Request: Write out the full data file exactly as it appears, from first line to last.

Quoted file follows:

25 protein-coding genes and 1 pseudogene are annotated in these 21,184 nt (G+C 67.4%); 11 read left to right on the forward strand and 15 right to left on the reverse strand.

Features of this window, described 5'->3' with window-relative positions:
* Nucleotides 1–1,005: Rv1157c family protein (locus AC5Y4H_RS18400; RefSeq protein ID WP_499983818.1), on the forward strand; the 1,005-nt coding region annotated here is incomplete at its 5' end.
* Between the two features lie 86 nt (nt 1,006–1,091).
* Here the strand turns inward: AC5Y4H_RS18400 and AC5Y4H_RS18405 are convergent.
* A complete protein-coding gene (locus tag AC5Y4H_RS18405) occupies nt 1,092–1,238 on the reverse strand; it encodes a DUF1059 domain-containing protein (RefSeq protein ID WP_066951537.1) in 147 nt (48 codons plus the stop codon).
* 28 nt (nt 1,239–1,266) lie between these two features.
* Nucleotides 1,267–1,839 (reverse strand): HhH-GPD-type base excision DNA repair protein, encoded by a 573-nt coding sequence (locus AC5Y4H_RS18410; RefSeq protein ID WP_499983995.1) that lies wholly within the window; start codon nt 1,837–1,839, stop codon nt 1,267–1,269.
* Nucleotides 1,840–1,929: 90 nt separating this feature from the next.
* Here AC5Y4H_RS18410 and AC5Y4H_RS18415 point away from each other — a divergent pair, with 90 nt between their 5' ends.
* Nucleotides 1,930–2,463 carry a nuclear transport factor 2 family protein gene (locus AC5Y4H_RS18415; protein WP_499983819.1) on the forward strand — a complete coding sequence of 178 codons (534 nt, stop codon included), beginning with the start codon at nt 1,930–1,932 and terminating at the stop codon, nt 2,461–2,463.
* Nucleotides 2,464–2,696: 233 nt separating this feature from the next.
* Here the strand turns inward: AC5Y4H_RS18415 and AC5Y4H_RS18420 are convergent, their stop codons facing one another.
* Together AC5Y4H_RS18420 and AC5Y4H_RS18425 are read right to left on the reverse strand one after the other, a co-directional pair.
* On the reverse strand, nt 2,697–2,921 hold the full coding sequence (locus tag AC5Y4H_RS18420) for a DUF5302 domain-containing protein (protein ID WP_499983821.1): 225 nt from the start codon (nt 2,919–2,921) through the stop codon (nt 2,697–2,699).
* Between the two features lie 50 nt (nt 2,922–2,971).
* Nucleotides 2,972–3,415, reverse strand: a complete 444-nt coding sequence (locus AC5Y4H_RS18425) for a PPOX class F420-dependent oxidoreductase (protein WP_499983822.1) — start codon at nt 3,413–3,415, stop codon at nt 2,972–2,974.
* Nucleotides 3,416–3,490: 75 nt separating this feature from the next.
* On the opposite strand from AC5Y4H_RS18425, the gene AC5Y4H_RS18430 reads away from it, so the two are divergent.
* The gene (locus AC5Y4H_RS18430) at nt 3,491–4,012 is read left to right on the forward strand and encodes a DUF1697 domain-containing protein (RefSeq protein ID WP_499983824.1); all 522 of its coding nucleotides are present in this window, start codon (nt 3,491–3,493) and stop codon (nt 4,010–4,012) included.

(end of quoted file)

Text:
25 protein-coding genes and 1 pseudogene are annotated in these 21,184 nt (G+C 67.4%); 11 read left to right on the forward strand and 15 right to left on the reverse strand.

Features of this window, described 5'->3' with window-relative positions:
* Nucleotides 1–1,005: Rv1157c family protein (locus AC5Y4H_RS18400; RefSeq protein ID WP_499983818.1), on the forward strand; the 1,005-nt coding region annotated here is incomplete at its 5' end.
* Between the two features lie 86 nt (nt 1,006–1,091).
* Here the strand turns inward: AC5Y4H_RS18400 and AC5Y4H_RS18405 are convergent.
* A complete protein-coding gene (locus tag AC5Y4H_RS18405) occupies nt 1,092–1,238 on the reverse strand; it encodes a DUF1059 domain-containing protein (RefSeq protein ID WP_066951537.1) in 147 nt (48 codons plus the stop codon).
* 28 nt (nt 1,239–1,266) lie between these two features.
* Nucleotides 1,267–1,839 (reverse strand): HhH-GPD-type base excision DNA repair protein, encoded by a 573-nt coding sequence (locus AC5Y4H_RS18410; RefSeq protein ID WP_499983995.1) that lies wholly within the window; start codon nt 1,837–1,839, stop codon nt 1,267–1,269.
* Nucleotides 1,840–1,929: 90 nt separating this feature from the next.
* Here AC5Y4H_RS18410 and AC5Y4H_RS18415 point away from each other — a divergent pair, with 90 nt between their 5' ends.
* Nucleotides 1,930–2,463 carry a nuclear transport factor 2 family protein gene (locus AC5Y4H_RS18415; protein WP_499983819.1) on the forward strand — a complete coding sequence of 178 codons (534 nt, stop codon included), beginning with the start codon at nt 1,930–1,932 and terminating at the stop codon, nt 2,461–2,463.
* Nucleotides 2,464–2,696: 233 nt separating this feature from the next.
* Here the strand turns inward: AC5Y4H_RS18415 and AC5Y4H_RS18420 are convergent, their stop codons facing one another.
* Together AC5Y4H_RS18420 and AC5Y4H_RS18425 are read right to left on the reverse strand one after the other, a co-directional pair.
* On the reverse strand, nt 2,697–2,921 hold the full coding sequence (locus tag AC5Y4H_RS18420) for a DUF5302 domain-containing protein (protein ID WP_499983821.1): 225 nt from the start codon (nt 2,919–2,921) through the stop codon (nt 2,697–2,699).
* Between the two features lie 50 nt (nt 2,922–2,971).
* Nucleotides 2,972–3,415, reverse strand: a complete 444-nt coding sequence (locus AC5Y4H_RS18425) for a PPOX class F420-dependent oxidoreductase (protein WP_499983822.1) — start codon at nt 3,413–3,415, stop codon at nt 2,972–2,974.
* Nucleotides 3,416–3,490: 75 nt separating this feature from the next.
* On the opposite strand from AC5Y4H_RS18425, the gene AC5Y4H_RS18430 reads away from it, so the two are divergent.
* The gene (locus AC5Y4H_RS18430) at nt 3,491–4,012 is read left to right on the forward strand and encodes a DUF1697 domain-containing protein (RefSeq protein ID WP_499983824.1); all 522 of its coding nucleotides are present in this window, start codon (nt 3,491–3,493) and stop codon (nt 4,010–4,012) included.